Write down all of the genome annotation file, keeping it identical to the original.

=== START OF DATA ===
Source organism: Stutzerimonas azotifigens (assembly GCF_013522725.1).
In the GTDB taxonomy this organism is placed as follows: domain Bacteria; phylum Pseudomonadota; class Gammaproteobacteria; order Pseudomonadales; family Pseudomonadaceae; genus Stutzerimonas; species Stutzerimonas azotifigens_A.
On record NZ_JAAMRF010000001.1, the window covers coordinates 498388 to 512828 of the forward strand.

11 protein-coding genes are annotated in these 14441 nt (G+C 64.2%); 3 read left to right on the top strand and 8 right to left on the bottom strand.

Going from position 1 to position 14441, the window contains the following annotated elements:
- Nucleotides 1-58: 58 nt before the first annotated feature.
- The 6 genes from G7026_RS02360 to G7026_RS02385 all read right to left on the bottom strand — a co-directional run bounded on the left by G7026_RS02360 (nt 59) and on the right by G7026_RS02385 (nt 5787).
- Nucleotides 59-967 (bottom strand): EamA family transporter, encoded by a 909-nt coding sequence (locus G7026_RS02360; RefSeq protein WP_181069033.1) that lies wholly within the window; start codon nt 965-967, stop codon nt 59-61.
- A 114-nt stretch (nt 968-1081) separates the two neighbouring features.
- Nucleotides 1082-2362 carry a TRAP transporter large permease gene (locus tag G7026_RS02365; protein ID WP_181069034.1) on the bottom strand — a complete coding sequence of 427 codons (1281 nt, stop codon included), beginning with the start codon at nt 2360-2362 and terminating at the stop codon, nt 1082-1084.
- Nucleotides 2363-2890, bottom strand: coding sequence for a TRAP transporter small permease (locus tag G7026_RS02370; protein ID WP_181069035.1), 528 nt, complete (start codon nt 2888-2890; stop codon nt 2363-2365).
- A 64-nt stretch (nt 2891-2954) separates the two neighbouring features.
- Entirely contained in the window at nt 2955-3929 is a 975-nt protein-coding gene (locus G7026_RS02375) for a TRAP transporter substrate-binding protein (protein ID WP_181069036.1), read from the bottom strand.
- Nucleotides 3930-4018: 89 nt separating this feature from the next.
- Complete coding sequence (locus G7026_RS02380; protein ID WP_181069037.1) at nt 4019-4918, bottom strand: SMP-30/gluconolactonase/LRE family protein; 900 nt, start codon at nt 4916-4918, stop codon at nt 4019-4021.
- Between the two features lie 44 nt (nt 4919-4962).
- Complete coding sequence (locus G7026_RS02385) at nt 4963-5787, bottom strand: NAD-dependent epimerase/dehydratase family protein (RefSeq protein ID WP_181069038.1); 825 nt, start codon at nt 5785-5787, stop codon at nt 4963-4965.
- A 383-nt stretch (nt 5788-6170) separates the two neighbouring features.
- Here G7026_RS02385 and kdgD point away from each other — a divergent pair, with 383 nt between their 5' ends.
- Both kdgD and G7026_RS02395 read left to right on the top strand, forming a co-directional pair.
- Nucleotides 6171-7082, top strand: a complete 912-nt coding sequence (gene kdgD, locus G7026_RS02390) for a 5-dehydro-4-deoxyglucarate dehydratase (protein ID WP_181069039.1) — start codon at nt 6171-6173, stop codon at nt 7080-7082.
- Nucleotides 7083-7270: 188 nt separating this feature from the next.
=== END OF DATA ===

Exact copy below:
Source organism: Stutzerimonas azotifigens (assembly GCF_013522725.1).
In the GTDB taxonomy this organism is placed as follows: domain Bacteria; phylum Pseudomonadota; class Gammaproteobacteria; order Pseudomonadales; family Pseudomonadaceae; genus Stutzerimonas; species Stutzerimonas azotifigens_A.
On record NZ_JAAMRF010000001.1, the window covers coordinates 498388 to 512828 of the forward strand.

11 protein-coding genes are annotated in these 14441 nt (G+C 64.2%); 3 read left to right on the top strand and 8 right to left on the bottom strand.

Going from position 1 to position 14441, the window contains the following annotated elements:
- Nucleotides 1-58: 58 nt before the first annotated feature.
- The 6 genes from G7026_RS02360 to G7026_RS02385 all read right to left on the bottom strand — a co-directional run bounded on the left by G7026_RS02360 (nt 59) and on the right by G7026_RS02385 (nt 5787).
- Nucleotides 59-967 (bottom strand): EamA family transporter, encoded by a 909-nt coding sequence (locus G7026_RS02360; RefSeq protein WP_181069033.1) that lies wholly within the window; start codon nt 965-967, stop codon nt 59-61.
- A 114-nt stretch (nt 968-1081) separates the two neighbouring features.
- Nucleotides 1082-2362 carry a TRAP transporter large permease gene (locus tag G7026_RS02365; protein ID WP_181069034.1) on the bottom strand — a complete coding sequence of 427 codons (1281 nt, stop codon included), beginning with the start codon at nt 2360-2362 and terminating at the stop codon, nt 1082-1084.
- Nucleotides 2363-2890, bottom strand: coding sequence for a TRAP transporter small permease (locus tag G7026_RS02370; protein ID WP_181069035.1), 528 nt, complete (start codon nt 2888-2890; stop codon nt 2363-2365).
- A 64-nt stretch (nt 2891-2954) separates the two neighbouring features.
- Entirely contained in the window at nt 2955-3929 is a 975-nt protein-coding gene (locus G7026_RS02375) for a TRAP transporter substrate-binding protein (protein ID WP_181069036.1), read from the bottom strand.
- Nucleotides 3930-4018: 89 nt separating this feature from the next.
- Complete coding sequence (locus G7026_RS02380; protein ID WP_181069037.1) at nt 4019-4918, bottom strand: SMP-30/gluconolactonase/LRE family protein; 900 nt, start codon at nt 4916-4918, stop codon at nt 4019-4021.
- Between the two features lie 44 nt (nt 4919-4962).
- Complete coding sequence (locus G7026_RS02385) at nt 4963-5787, bottom strand: NAD-dependent epimerase/dehydratase family protein (RefSeq protein ID WP_181069038.1); 825 nt, start codon at nt 5785-5787, stop codon at nt 4963-4965.
- A 383-nt stretch (nt 5788-6170) separates the two neighbouring features.
- Here G7026_RS02385 and kdgD point away from each other — a divergent pair, with 383 nt between their 5' ends.
- Both kdgD and G7026_RS02395 read left to right on the top strand, forming a co-directional pair.
- Nucleotides 6171-7082, top strand: a complete 912-nt coding sequence (gene kdgD, locus G7026_RS02390) for a 5-dehydro-4-deoxyglucarate dehydratase (protein ID WP_181069039.1) — start codon at nt 6171-6173, stop codon at nt 7080-7082.
- Nucleotides 7083-7270: 188 nt separating this feature from the next.